Corporate regulator ASIC takes Nuix to court over alleged misleading sales figures

- September 30, 2022 2 MIN READ
Photo: AdobeStock
The Australian Securities and Investment Commission has launched Federal Court legal action against ASX-listed tech company Nuix and its board for alleged breaches of disclosure laws, as well as misleading or deceptive conduct around growth predictions, in the wake of the company’s IPO in December 2020.

ASIC alleges that Nuix (ASX:NXL) made misleading or deceptive statements when reaffirming its Prospectus financial year 2021 forecasts for statutory revenue and for annualised contract value (ACV) in announcements to the ASX on 26 February 2021 and 8 March 2021.

Nuix was one of the country’s hotted floats when it listed at $5.31 a share, raising around $953 million, less than two years ago. It had a market capitalisation of $1.7 billion at IPO. But since then, a series of reports by Nine media have raised serious questions about the company’s governance, and its sales forecasts and the backgrounds of some of the people involved in the business.

Nuix’s share price, which hit a high of $11.05 in January 2021, now languish at $0.575 cents, having lost 77% of their value over the last 12 months.

ASIC had been investigating allegations of insider trading in the company, but yesterday said it had concluded that inquiry and will take no further action.

Instead, the regulator is suing the Nuix board alleging they breached their directors’ duties by failing to take reasonable steps to prevent Nuix from making misleading statements and breaching its continuous disclosure obligations.

The directors in the firing line include chair Jeffrey Bleich, Rodney Vawdrey, Susan Thomas, Daniel Phillips and Sir Iain Lobban.

ASIC alleges that at the time of the February and March 2021 announcements, Nuix was aware that its ACV for FY21 was likely to be materially below forecast.

ASIC Chair Joseph Longo said: ‘Nuix was a newly listed technology company with a complex business model. This meant investors relied heavily on the company making accurate and timely disclosures regarding its earnings.’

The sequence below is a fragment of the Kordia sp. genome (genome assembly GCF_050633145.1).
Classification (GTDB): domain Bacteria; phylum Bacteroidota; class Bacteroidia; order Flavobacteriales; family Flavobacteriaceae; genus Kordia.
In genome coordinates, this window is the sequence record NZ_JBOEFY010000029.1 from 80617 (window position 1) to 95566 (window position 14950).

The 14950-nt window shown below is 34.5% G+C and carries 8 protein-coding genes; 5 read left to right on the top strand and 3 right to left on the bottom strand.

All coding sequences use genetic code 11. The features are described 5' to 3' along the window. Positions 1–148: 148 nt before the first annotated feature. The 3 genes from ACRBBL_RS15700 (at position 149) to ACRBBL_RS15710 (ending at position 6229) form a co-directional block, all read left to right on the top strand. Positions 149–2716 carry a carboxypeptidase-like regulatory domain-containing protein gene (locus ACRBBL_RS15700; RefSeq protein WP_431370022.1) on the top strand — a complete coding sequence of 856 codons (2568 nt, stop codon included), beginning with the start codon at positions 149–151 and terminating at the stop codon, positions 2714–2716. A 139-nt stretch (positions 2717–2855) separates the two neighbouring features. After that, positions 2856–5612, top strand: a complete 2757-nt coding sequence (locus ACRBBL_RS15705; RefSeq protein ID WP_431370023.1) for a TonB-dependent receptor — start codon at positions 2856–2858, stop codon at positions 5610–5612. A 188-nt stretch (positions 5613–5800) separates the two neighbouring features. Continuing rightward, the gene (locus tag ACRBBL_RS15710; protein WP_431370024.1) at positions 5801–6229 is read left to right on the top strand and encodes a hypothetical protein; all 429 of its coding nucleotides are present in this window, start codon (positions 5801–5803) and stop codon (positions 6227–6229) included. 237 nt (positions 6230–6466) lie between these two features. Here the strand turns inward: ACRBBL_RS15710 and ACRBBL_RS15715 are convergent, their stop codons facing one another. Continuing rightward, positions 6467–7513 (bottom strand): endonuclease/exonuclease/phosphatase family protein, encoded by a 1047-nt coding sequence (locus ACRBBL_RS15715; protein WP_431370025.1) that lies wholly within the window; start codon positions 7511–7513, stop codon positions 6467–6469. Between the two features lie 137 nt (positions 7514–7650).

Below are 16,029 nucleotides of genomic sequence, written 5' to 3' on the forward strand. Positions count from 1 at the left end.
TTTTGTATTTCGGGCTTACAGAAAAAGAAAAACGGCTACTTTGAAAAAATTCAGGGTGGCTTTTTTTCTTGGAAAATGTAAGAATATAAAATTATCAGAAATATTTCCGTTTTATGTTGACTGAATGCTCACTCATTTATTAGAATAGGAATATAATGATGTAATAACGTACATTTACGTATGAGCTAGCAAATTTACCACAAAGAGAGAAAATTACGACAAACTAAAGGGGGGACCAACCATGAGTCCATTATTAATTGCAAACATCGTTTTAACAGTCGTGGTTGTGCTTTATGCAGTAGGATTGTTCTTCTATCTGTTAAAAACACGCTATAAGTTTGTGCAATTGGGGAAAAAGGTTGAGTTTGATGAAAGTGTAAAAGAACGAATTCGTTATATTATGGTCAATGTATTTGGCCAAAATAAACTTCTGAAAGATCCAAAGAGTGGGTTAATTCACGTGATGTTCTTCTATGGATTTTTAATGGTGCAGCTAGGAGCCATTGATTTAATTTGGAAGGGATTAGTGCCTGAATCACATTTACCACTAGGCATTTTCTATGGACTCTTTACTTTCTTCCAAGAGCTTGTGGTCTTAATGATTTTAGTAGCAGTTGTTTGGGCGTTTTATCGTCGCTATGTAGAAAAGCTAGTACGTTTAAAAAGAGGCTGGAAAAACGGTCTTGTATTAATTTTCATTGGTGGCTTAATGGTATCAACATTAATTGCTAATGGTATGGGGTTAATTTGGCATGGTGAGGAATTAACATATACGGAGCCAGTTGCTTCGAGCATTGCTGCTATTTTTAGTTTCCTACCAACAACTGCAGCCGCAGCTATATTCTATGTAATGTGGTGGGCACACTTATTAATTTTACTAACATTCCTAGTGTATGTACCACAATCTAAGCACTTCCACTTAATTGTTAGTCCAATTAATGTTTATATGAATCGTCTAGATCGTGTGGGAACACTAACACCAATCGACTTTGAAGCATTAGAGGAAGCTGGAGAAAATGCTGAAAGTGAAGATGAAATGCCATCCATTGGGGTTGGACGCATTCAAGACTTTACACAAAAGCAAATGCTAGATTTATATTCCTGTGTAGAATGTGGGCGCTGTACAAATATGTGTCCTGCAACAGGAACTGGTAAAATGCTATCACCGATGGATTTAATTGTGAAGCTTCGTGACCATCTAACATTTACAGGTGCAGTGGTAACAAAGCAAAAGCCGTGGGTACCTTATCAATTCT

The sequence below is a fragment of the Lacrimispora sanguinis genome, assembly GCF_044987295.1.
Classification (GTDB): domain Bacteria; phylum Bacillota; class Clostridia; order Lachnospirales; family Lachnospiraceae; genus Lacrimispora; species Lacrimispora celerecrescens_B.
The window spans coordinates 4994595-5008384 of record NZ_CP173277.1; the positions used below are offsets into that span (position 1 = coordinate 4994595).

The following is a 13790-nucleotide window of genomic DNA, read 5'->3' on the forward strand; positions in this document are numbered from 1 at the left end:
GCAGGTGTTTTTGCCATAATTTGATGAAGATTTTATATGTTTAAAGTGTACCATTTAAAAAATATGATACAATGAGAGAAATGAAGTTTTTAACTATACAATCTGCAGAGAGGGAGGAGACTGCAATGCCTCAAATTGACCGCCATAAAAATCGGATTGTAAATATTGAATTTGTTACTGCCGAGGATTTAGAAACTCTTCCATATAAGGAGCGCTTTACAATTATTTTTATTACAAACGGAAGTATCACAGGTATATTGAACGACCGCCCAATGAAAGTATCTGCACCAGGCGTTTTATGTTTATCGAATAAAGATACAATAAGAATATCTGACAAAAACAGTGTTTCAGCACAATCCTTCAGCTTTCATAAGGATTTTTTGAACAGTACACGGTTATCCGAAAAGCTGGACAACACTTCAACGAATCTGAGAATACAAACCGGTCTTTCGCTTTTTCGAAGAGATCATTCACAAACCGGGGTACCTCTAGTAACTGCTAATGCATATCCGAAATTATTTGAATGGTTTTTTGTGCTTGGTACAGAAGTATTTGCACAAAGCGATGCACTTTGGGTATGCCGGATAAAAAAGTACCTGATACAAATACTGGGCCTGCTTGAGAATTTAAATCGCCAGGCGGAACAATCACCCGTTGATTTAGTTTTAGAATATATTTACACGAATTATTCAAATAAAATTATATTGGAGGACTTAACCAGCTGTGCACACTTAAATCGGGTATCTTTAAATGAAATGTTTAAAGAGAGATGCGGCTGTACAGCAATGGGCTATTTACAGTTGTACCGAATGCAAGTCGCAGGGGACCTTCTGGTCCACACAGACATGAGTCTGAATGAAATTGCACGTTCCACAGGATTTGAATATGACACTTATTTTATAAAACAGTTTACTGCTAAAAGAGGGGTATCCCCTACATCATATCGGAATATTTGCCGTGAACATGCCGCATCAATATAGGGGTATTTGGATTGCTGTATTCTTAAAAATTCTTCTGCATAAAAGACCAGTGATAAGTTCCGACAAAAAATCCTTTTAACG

ASIC also alleges that Nuix breached its continuous disclosure obligations including by failing to:

  • disclose its first half financial year 2021 ACV result from 18 January 2021 until 26 February 2021 when it published its half year results;
  • make corrective disclosure regarding the announcements made to the ASX on 26 February and 8 March 2021, or announce a downgrade;
  • announce a downgrade to its Prospectus forecasts from 13 April 2021 after financial year 2021 ACV and statutory revenue had been reforecast. A downgrade was not announced until 21 April 2021.

Nuix shares totalling $1.2 billion were traded during the period of the contraventions alleged by ASIC.

Longo said that Nuix’s ACV result at the end of the first half showed that, far from growing rapidly at 18.5% as the company had forecast for the full year, Nuix’s underlying business as measured by ACV had essentially shrunk by almost 4% over the first half.

“It took the company over a month, until 26 February 2021, to disclose this material information to the market. Nuix had an obligation to promptly disclose this information,” he said

ASIC is seeking declarations, pecuniary penalties and disqualification orders.

In a statement to the ASX yesterday, Nuix said it has fully cooperated with ASIC during the course of its investigation into these matters.

Nuix denies the allegations made against it and the allegations made against the director respondents and intends to defend the proceedings.